This week’s word for Wednesday is a phrase. ‘To turn your tippet’ meant ‘to entirely change your behavior or course in life’ in 16th century English. Thanks, as always, to Haggard Hawks.

Awards:

Margaret Hamilton, a software engineer for NASA whose software guided the first lunar landing, received the Presidential Medal of Freedom, the USA’s highest civilian honor, this month.

The group called the Sad Puppies seem to be arguing among themselves over this year’s Hugo Awards. The Sad Puppies have always stated that they are different from the Rabid Puppies, and one blogger thinks that Katie Paulk did not do enough to champion the Sad Puppies group’s choices ... Read More

The Fate of the Tearling: An explosive ending to our feisty heroine’s story

Readers’ average rating:

The Fate of the Tearling by Erika Johansen

With The Fate of the Tearling (2016), Erika Johansen concludes her QUEEN OF THE TEARLING trilogy, which began in 2014’s The Queen of the Tearling and continued in 2015’s The Invasion of the Tearling. Fans of this YA series have eagerly waited for answers to questions posed throughout the preceding books: What makes Queen Kelsea Glynn special, and why can she experience memories and lifetimes that aren’t her own? What is the significance of the magical blue sapphires she wears, and why does the Red Mort Que... Read More

The Witch of Lime Street: It’s society wife vs Houdini in this riveting nonfiction spiritualist duel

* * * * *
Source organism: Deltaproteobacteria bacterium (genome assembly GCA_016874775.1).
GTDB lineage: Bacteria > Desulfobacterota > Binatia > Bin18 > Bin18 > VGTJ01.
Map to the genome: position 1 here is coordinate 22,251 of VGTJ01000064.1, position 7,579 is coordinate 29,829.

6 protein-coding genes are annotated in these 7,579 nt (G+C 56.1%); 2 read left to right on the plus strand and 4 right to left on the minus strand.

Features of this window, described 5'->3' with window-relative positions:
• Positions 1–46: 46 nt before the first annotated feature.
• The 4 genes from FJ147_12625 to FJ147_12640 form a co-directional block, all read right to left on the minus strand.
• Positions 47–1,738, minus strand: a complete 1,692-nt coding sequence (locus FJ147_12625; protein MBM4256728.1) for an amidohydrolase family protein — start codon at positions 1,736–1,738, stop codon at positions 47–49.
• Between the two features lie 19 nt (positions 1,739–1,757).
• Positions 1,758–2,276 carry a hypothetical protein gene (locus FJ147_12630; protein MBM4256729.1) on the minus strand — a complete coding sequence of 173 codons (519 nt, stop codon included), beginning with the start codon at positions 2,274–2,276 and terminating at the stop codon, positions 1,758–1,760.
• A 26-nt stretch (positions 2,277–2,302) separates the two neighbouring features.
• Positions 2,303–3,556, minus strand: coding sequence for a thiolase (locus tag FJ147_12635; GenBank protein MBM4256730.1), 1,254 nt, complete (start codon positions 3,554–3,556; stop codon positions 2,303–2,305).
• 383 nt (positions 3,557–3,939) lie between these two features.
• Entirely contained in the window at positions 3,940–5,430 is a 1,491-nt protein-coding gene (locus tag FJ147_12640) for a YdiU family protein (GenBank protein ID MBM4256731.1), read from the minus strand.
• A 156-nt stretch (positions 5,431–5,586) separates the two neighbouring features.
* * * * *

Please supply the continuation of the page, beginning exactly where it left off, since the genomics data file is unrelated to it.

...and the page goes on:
Readers’ average rating:

The Witch of Lime Street by David Jaher

Harry Houdini is still famous as a magician and an escape artist. The last few years of his life, though, he devoted large chunks of time to exposing and debunking fake “spiritualist mediums.” In The Witch of Lime Street, David Jaher takes a look at Houdini’s most famous spiritualist case: his two-year battle with the “Boston Back Bay Medium” who used the alias Margery.

Most people date the spiritualist movement in the USA from the 1840s, with the Fox sisters of Palmyra, New York. When the sisters were present, spectral rappings were heard, for which no source could be discovered until decades later when one of the sister ‘fessed up; (she could crack her toes the way some people crack their knuckles). In the interwar period of the twentieth century, spiritualism enjoyed a resurgence, and a power... Read More

The Family Plot: You’ll think twice about a nice hot shower after this

Readers’ average rating:

Reposting to include Jana's new review.

The Family Plot by Cherie Priest

With The Family Plot, Cherie Priest takes a break from steampunk and Lovecraftiana to tackle a tried-and-true convention, the haunted-house story. The book, filled with atmospherics, family feuds and long-buried secrets, is a spooky read that will leave you side-eyeing bathrooms and showers for days after you’ve finished.

The Dutton family business is salvage, and Music City Salvage has just purchased a bonanza of a job — a full Southern estate, built in the 1800s, which includes a mansion, a barn and a carriage house. The barn is made of American chestnut, a tree which is extinct; the lumber alone is a goldmine. The owner of the estate plans to have all the buildings raze... Read More